Wednesday, September 21, 2011

Grinding teeth

The other day, as people were filing out of the day's Mathematical Problem Solving session, Aurélie from Congo came to me with a crumpled up tissue in her stretched-out hand. She didn't seem happy, and it quickly became clear why: the tissue contained a sizable chip of one of her molars.

The Ghanaian tutor seemed completely undisturbed, while us two Europeans immediately got very agitated. "Did you do that in class?!" -- "Oui oui, just now." "What happened?" -- "Ah, I bit my tooth and it split". "Does it hurt??" -- "Mmm", nod. "You have to go see a dentist!"

I've never seen anything like that happen; where I'm from our teeth are usually so well-preserved that in our early twenties they don't just split in our mouths. But what happened then is even more unbelievable for someone from a country with public health care.

I managed to overcome the Ghanaian inertia and sent her off with another French speaker in one of AIMS' cars. Our secretary called up the dentist asking if the girl could come by that day with her split tooth, and whether this particular dentist would accept her insurance. "Sure, but she might have to wait for a while." When they got there though, Aurélie was told she had to pay for her treatment up front. Then she'd have to get reimbursed by the medical aid. Our students haven't gotten paid yet, and even when they do they only receive the equivalent of about EUR100, so paying for whatever it takes to fix a falling-apart tooth was not an option. And no, they couldn't just write her a bill.
So they went on to the next dentist, another 20 minutes driving. By the time they got there they were informed that "the Doctor has gone home, there are no more appointments today." And came back with Aurélie, member of a proper South African medical and dental plan, still in pain, with the crumbles of her tooth in hand.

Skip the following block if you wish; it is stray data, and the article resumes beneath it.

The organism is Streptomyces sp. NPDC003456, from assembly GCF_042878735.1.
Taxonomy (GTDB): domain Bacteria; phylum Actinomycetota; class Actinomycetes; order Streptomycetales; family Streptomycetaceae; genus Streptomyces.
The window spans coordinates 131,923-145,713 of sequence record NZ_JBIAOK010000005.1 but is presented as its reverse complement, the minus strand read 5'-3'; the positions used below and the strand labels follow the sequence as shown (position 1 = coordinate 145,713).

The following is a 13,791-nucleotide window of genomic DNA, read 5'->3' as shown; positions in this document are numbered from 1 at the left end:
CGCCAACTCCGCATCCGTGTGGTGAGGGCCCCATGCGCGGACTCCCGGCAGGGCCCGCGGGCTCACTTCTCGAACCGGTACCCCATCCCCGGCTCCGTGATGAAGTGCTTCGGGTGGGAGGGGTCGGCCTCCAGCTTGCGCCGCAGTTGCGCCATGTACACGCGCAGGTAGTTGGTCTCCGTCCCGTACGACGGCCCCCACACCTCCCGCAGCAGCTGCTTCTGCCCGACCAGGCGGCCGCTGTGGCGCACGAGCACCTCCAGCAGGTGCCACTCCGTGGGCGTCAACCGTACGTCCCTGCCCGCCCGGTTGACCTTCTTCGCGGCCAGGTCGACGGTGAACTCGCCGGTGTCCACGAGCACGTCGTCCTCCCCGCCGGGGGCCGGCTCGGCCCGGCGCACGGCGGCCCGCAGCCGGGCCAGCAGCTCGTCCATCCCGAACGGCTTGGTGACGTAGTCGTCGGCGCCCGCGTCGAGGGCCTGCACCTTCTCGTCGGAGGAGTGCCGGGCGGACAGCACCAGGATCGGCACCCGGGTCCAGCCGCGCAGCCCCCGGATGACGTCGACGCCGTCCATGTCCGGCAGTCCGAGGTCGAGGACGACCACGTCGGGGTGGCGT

She got an appointment for the next morning, when she could go back in and get the tooth -- extracted. Age twenty-something, one down, thirty-one to go.

Sunday, September 18, 2011

African dance party

One of the Egyptians decided there would be a dance party. Girls only, 16:00 on a Sunday afternoon. She was very insistent that the female tutors attend as well. Come the end of lunch today I wasn't really feeling in the mood for a very sober dance party in the ladies' wing, but it ended up being nothing short of epic.

When Scottish Emma and I showed up in Doaa's room, she -- a very rotund Arab -- had already gathered some followers, all of whom had dispensed with their headscarves and long dresses for the event. They were wearing jeans and t-shirts and cheering on the host doing some very impressive belly dance moves. She was ridiculously good, moving graciously and decisively despite the considerable mass she was moving around.

One by one Malagasy, Ugandans, Zambians and Basotho arrived, and the Egyptians, showing off their beautiful long hair, made us all dance. Even me. Cheering and clapping, tying scarves around everyone's hips and waving colorful headbands in sync (I assume there is usually some sort of proper dance accessory that is used for this, but alas, you make do with what you have).

No photos of the female dancers - instead, two of my fellow
tutors demonstrating Congolese dancing in the office.
The Moroccans joined in the belly dancing. The Nigerian rocked out, stepping and clapping and swinging her elbows. The Mosotho was stomping and swinging her hips. The Zambian, super shy sweet little girl, gave a show of textbook crazy African dancing, shaking booty and doing something with her knees that seemed to come straight from the 70s -- we all looked like frogs when we tried to imitate her. The Malagasy did a cute couple dance, standing behind each other, both facing the same direction,  holding hands and shuffling forward to traditional music. The Congolese taught us something that seemed very close to an African version of Macarena.

One of the Moroccans ran off to have a bath in the ocean, at about 12 degrees Celsius.

Unfortunately there are no pictures, because my Muslim students absolutely refused to have any taken -- it was lovely to see their hair open though. And 1.5 hours of vigorous dancing it a) superseded all my expectations and b) made my workout for the day.

Wednesday, September 14, 2011

Settling in